It is heartening to read about Al Jazeera International, the global version of the Arab satellite news channel. It is heartening because, as an Asian whow’s more at home in English living in Asia I am sick of what the rest of the international news organizations have to offer.

CNN covers Asia mostly when terrorism or Americans are involved, otherwise its about israel and the Arabs killing each other. BBC is Eurocentric and Middle-East-centric. Both espouse a rather Western Liberal point of view.

The FEER is dead as a serious paper. It has been dead for some time but it still hasn’t realised that its sould has left its body, so it still walks around thinking it’s God’s intellectual gift to Asia. The Wall Strreet Journal I stopped reading because it gets more irrelevant by the day. (see earlier gripes on this posting: Where have all the good reads gone?). Most of their news selection is very mainstream. The International Herald Tribune is the paper only worth reading these days. Which isn’t saying much.

As an Asian too, I keep wondering what is wrong with us Asians to be so unrepresentative in English media. Are Asians so stupid that most of the correspondents for these international organizations have to hire Westerners to do the job in our own turf?

So its great to hear Al Jezeera saying that it will be a champion of forgotten causes (hey, it’s like some blogs); a news organization willing to risk being controversial; hire Asian reporters to cover Asia and will have Africans talking about Africa.

if Al Jazeera suceeds with this then its the end of many careers for senior reporters in CNN and BBC who double up as “instant experts [who] land there and tell us a story.”

9 thoughts on “Welcome Al Jazeera International

  1. Yes, let’s institute quotas on news reporting positions in Asia so that hiring is based strictly on nationality – or is it skin color? – and ignore “peripherals” like talent, experience and interest in the story. Surely a caucasian can’t adequately report Asia the way an Asian can. Yes, Unspun, let’s hoist the framework of the pro-bumiputra policy in your native Malaysia onto the process of hiring journalists in Asia to ensure…. er, what? “Purity” of the message? Hmmm. the logic gets a bit fuzzy – are you channelling Dr. M this morning? And I like this: “So its great to hear Al Jezeera saying that it will…hire Asian reporters to cover Asia…” Sorry to rain on your parade, Unspun, but the Indonesian AJ correspondent is Dutch. And it will likely rile you further to find out she’s blonde. To AJ’s credit, they did their hiring on those “peripherals” listed above rather than a passport/skin color.Rage away, Unspun….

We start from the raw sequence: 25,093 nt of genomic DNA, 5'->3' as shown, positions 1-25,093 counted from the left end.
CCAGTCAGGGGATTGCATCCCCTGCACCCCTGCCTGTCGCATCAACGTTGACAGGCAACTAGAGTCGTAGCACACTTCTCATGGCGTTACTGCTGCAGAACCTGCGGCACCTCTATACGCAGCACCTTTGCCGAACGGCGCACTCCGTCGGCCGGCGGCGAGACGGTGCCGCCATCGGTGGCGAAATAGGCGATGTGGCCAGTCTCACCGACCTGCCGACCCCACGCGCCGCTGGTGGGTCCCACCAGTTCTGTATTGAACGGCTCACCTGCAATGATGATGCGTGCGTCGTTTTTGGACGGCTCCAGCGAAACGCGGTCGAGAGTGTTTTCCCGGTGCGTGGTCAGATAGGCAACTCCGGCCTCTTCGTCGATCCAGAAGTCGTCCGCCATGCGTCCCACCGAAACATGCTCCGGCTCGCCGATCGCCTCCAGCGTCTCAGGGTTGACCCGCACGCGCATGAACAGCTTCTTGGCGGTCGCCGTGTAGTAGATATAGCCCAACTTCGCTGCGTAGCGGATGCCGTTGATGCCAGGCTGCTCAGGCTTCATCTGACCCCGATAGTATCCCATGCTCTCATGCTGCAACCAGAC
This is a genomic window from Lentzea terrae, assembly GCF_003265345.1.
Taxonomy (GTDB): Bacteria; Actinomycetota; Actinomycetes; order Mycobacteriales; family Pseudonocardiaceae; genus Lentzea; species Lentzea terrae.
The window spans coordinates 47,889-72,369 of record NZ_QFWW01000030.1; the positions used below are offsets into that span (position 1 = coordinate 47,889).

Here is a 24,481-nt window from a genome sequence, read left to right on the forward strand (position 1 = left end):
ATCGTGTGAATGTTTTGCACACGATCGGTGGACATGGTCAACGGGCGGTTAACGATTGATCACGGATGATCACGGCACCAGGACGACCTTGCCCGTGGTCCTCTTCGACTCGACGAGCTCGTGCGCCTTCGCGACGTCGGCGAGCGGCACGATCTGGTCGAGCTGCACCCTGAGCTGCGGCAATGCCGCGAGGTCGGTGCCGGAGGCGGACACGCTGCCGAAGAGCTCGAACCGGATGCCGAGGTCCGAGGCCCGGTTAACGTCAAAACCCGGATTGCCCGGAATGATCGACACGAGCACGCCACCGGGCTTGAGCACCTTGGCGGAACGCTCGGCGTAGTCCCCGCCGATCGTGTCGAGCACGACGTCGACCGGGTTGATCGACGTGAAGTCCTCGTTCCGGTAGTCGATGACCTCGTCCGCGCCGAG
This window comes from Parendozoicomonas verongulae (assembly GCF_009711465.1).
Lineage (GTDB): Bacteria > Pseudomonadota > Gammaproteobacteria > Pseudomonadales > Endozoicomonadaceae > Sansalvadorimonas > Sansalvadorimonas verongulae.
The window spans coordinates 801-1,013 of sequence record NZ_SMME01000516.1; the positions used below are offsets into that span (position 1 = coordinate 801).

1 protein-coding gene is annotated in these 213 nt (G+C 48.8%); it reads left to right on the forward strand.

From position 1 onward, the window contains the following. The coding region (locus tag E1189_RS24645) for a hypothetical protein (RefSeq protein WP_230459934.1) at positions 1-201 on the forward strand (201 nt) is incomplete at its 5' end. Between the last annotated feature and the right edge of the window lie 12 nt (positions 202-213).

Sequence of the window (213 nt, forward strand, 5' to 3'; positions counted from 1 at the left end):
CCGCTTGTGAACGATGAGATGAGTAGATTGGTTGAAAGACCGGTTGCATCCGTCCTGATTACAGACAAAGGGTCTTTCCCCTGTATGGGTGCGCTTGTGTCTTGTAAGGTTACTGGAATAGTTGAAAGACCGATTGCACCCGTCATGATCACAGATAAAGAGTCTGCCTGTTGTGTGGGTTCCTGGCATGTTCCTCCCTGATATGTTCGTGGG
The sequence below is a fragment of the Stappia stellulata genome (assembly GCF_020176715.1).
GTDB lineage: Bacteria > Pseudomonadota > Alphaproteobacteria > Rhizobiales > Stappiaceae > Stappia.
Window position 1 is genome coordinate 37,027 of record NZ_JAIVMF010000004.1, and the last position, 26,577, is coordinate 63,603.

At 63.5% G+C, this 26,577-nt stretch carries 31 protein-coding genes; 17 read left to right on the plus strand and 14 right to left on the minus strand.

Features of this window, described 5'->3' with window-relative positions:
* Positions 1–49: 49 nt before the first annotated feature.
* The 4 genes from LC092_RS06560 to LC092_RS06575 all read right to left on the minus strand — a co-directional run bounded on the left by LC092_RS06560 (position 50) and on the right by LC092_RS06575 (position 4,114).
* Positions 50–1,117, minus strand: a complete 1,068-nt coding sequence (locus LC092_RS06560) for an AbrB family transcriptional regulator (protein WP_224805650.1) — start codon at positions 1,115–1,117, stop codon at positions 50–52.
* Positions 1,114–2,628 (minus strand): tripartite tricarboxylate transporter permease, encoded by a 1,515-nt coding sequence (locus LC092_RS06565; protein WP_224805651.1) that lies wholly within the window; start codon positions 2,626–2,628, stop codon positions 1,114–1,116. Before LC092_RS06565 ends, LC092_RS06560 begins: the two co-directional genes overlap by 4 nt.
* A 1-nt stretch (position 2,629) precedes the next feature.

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  2. Kay: I’m afraid you exaggerate and distort my arguments. My position is that it would be good to see more Asians reporting on Asia, Africans reporting on Africa etc. This, I feel, is a valid argument if you accept the premise that propotrionally there are very few Asians holding top reporting positions in the international news agencies. Extending this argument to imply that it is an argument for racial purity is to engage in dishonest argument and argument by diversion.
    Also, of course you would argue for Caucasions covering Asia. Its a vested interest on your part. You’d be out of a job or find it harder to make a living and enjoying the ample fruits of your labor if the argument that it would be good to have more locals covering their home turf prevails. Credibility at stake here.

    You should also know that having “Asians reporting on Asia and Africans talk about Africa” is a quote of the Al Jazeera spokesperson as quoted in the New York Times and carried in the Trib yesterday.

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  3. good to have AJI as an alternative to dominant western broadcasters – but as these comments have hinted, what ‘alternative’ would that be when most of those hired by AJI are the lower-division and semi-retired anglo-euro hacks fleeing big cutbacks in CNN, BBC, etc? of course, it’s not about skin/race/ethnic quotas in the newsroom – but if that’s really the case, can it be that AJI’s KL newsroom is still mostly made up of transplanted hacks from outside south-east asia? just check and see, and much will be revealed…

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  4. Mat: Can’t agree with you more. Often organizations start with the best of intentions but then fall into the trap of expediency and hiring second rate journalists.

    This was the case of the Asia Times that started off with the intent of hiring Asians to cover Asia but then digressed into hiring the Hong Kong Ronin (see my earlier posting Where have all the good reads gone – https://unspun.wordpress.com/2006/05/29/where-have-all-the-good-reads-gone/ for an explanation of Hong Kong Ronin).

    Agree race has little to do with a journalist’s ability but it is also a fact that there are plenty Anglo-euro hacks of very moderate talents hanging around in Asia, what with the downscaliong of media organizations. The problem is that usually the good old boy network works for them and they end up getting some plum jobs which are beyond their capabilities. The sad thing is that many of them think they are shit hot.

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  5. re Matt:

    tommi sutjipto, formerly of reuters’ jakarta bureau, was hired earlier this year to act as assistant regional news editor in KL – so you can be confident that not all the editorial sway at AJ will be held by anglo-euro hacks.

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